The Downunder Kid by Peter M. Clutterbuck
The Downunder Kid is an extremely funny book for children approaching and undergoing the transition into secondary school life. Despite its light-hearted nature, there is an underlying serious message, about bullying and the effect this can have on children – including the bullies themselves.
Full of colourful characters, The Downunder Kid tells the tale of Sam Bond – a small, intelligent and kind-natured boy who happens upon a tunnel through the earth, from London to the Australian outback. Desperate to escape the school bullies, Sam takes the plunge and finds himself on the other side of the world. There, he realises that bullying is not confined to his school in England.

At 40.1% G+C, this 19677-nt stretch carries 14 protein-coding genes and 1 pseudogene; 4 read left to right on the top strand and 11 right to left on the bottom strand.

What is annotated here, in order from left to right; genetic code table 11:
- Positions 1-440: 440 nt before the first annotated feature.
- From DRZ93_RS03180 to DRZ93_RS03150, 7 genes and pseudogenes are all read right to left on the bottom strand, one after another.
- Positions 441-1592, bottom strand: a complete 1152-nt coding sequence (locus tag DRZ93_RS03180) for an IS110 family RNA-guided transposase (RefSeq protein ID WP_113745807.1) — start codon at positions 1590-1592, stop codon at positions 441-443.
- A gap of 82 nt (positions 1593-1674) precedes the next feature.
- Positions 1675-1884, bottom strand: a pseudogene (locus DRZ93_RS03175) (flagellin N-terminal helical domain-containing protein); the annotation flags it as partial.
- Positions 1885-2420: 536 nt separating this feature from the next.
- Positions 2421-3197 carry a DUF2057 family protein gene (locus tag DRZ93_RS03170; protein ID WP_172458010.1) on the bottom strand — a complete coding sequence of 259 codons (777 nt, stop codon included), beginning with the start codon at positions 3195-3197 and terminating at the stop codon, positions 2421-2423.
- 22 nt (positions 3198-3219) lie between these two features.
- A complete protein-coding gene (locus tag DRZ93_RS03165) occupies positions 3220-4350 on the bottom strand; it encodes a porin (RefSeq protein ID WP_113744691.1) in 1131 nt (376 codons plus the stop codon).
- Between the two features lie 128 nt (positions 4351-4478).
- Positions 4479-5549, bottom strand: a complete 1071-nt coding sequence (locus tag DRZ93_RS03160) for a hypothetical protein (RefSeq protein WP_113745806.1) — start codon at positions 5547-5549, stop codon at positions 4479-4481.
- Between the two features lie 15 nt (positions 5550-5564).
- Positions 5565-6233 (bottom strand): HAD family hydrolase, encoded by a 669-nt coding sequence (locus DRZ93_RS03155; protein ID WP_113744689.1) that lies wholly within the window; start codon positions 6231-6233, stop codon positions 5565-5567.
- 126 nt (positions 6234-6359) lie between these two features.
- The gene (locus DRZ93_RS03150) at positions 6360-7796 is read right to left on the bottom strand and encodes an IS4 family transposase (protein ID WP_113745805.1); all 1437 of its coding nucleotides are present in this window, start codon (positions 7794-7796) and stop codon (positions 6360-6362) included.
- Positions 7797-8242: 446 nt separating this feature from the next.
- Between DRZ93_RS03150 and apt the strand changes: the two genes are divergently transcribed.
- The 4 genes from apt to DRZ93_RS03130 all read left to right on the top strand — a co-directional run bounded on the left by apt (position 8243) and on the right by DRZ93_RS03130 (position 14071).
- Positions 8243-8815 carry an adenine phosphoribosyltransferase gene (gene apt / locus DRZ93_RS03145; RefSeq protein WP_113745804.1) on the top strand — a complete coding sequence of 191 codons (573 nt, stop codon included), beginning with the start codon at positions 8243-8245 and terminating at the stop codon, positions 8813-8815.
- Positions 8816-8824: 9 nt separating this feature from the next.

Through good fortune rather than bravery, Sam survives a serious altercation with a gigantic crocodile known to the terrified locals as Whacko Jacko; the result of a rather nasty practical joke by the jealous Tiger Kelly. Sam is very forgiving and emerges triumphant. Through his caring, thoughtful attitude, he and Tiger form a strong friendship.
After forging an everlasting friendship with his Australian friends, Sam finally but reluctantly returns to his home in London where his fellow students find him a very different boy to the one they previously knew.
The Downunder Kid is a book for adults to enjoy with children. Some of the jokes may go over smaller heads but there are plenty of laughs for everyone, and a heart-warming ending which will leave any reader with a smile on their face.